Based on the views of alternative managers, law firms, advisors and some of the world’s largest investors in alternatives, the research, which was carried out between October 2019 and January 2020*, seeks to explore the changing face of fund domiciliation and the drivers behind domicile decisions, given the pace of change in the regulatory landscape.

Overall, the survey found that key issues including Brexit, BEPS, substance and transparency have shot up the agenda when it comes to domiciliation and are themes that are likely to influence decision making for some years to come. Amongst its other findings were:

- the most important determinant in domicile selection is whether a jurisdiction is well known and respected by investors that are being targeted by a fund manager.

- investors want to allocate to funds that are domiciled in jurisdictions with good infrastructure, considerable local expertise and knowledge of the asset class in question along with well-established regulations.

- there is some investor dissatisfaction at recent increases in costs in international fund jurisdictions as a whole but especially those in the EU - a common complaint is that the drive to develop local substance has increased costs for no particular benefit to investors.

- BEPS will impact all domiciles with alternatives, especially jurisdictions in the EU whose funds rely upon treaties for their tax exemptions.

- alternative investing is expected to continue to grow in the long-term, with jurisdictions that have the skills and experience in domiciling and     servicing alternative funds expected to facilitate that growth.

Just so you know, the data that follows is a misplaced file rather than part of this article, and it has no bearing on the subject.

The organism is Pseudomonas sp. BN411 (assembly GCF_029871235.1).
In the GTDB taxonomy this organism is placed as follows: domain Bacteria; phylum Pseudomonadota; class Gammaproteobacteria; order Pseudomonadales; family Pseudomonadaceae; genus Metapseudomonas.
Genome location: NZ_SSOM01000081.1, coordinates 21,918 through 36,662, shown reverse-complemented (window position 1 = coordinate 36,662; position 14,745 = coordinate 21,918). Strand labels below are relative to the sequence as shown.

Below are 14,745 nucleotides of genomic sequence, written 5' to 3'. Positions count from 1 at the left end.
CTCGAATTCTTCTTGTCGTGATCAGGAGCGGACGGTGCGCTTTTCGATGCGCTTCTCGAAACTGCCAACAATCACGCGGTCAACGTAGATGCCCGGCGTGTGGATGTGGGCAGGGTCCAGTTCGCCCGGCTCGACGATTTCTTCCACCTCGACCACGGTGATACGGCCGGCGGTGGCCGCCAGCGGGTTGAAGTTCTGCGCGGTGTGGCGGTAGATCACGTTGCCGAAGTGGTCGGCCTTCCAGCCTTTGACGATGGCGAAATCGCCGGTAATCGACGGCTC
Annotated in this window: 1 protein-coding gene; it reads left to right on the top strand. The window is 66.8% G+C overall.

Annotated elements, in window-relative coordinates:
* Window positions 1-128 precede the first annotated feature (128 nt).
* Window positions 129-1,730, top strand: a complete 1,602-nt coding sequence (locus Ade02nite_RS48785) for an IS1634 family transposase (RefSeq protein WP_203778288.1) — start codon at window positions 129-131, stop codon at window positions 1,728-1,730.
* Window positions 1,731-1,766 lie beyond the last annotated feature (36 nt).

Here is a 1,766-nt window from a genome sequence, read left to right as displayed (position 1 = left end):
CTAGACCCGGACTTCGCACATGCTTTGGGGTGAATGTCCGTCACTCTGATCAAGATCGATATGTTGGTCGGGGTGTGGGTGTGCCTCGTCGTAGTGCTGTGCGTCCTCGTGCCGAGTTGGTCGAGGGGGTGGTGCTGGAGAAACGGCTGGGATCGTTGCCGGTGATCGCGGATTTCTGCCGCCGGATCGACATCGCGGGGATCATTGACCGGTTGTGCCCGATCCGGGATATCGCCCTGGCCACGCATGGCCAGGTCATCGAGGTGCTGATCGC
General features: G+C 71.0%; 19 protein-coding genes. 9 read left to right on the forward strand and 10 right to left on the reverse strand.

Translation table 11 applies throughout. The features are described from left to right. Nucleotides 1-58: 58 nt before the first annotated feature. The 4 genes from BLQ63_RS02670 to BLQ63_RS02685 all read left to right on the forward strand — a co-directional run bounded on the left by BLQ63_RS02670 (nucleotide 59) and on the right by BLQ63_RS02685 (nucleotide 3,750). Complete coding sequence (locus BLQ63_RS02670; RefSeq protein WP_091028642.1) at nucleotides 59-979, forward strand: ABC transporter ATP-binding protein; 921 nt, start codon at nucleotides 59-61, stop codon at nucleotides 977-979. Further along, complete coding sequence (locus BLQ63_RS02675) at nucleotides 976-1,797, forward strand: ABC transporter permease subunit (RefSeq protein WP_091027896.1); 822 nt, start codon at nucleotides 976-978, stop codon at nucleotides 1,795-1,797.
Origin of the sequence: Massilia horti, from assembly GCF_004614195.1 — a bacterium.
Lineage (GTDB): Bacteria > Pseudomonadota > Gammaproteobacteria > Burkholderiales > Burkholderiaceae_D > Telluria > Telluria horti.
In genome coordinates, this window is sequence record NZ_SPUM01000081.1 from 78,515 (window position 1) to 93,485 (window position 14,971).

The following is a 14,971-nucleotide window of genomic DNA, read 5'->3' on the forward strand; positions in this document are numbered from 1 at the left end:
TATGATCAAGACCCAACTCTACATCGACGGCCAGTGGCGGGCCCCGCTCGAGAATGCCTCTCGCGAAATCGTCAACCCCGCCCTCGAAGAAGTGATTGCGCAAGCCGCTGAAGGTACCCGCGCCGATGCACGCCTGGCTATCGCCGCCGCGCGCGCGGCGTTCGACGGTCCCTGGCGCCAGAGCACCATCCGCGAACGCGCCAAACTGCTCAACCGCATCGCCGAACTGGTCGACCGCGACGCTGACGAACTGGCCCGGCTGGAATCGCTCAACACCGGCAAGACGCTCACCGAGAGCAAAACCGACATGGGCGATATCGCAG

Whilst the study was undertaken prior to the coronavirus pandemic, Elliot Refson, Director of Funds at Jersey Finance, believes its findings are more pertinent than ever:

 “It’s clear that, with the fund domiciliation landscape becoming more competitive and more complicated than ever, IFCs need to be alive to key trends and have a thorough understanding of what is driving the long-term future of fund structuring, so they can be equipped to continue to support the alternative fund management community going forward.

“Investor buy-in is absolutely vital.Investors want to do business through familiar, robust, high quality and cost-effective environments that are tried and tested and offer no surprises.In a world that was already defined by uncertainty and volatility and is even more so as a result of the COVID-19 outbreak, managers and investors will be drawn towards stability and certainty. Those IFCs that can focus on that,demonstrate real resilience even in times of mass upheaval, and offer a platform of substance built on expertise, specialist skills, compliance with international standards, innovative solutions and consistent levels of good service will be the winners – and Jersey ticks those boxes.”

The research, entitled ‘The Future of International Fund Domiciliation’, can be viewed and downloaded here.

*the research was conducted prior to theCOVID-19 pandemic.

Industry News
September 2019

Further upbeat fund figures revealed at London Funds Conference

Further positive figures about the size of the funds industry in Jersey were unveiled at Jersey Finance’s London showcase conference for the funds sector last week.